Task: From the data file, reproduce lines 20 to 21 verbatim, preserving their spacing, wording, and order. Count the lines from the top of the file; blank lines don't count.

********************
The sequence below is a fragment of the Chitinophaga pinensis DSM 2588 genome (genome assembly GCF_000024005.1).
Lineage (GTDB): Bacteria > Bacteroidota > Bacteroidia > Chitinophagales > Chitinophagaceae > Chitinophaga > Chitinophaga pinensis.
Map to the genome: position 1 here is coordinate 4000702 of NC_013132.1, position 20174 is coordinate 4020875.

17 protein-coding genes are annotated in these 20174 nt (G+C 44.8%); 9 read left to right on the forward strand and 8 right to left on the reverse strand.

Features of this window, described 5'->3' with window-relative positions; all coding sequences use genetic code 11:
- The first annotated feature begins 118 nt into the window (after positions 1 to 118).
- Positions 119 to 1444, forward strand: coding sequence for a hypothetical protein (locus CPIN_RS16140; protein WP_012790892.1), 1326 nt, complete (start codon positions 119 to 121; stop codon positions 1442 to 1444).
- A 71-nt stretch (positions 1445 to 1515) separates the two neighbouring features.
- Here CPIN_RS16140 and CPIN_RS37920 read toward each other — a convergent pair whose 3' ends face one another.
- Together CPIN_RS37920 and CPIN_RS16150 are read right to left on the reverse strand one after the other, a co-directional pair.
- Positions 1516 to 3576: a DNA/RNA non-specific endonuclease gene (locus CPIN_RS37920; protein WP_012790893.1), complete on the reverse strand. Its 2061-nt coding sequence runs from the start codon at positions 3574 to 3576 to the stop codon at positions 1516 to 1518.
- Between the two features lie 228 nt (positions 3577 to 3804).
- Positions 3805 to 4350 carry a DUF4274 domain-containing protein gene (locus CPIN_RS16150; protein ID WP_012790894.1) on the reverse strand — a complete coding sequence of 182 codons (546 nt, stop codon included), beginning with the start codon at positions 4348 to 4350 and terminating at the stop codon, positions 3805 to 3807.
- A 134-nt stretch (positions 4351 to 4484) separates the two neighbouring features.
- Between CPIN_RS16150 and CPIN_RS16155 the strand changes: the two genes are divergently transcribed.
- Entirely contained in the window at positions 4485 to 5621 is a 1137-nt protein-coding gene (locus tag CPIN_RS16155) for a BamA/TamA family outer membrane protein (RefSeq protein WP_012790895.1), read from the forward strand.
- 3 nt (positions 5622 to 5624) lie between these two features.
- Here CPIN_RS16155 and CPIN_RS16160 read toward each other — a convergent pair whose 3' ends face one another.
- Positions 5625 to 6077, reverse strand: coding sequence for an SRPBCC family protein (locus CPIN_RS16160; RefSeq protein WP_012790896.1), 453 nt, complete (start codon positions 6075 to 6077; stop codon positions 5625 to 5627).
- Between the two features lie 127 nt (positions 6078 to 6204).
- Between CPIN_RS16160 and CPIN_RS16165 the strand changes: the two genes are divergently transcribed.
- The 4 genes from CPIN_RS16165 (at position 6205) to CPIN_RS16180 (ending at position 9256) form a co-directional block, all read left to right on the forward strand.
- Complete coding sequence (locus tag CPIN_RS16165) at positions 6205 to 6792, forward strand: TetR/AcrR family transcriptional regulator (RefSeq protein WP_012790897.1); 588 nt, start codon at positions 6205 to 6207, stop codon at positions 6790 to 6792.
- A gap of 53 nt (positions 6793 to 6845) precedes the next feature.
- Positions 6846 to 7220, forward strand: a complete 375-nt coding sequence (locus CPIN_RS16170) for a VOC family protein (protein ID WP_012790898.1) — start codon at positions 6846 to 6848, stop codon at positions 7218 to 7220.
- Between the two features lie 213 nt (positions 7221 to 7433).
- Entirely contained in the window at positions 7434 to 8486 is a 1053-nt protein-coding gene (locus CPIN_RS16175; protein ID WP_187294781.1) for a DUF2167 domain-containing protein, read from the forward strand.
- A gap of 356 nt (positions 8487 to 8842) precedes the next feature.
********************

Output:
- Between the two features lie 127 nt (positions 6078 to 6204).
- Between CPIN_RS16160 and CPIN_RS16165 the strand changes: the two genes are divergently transcribed.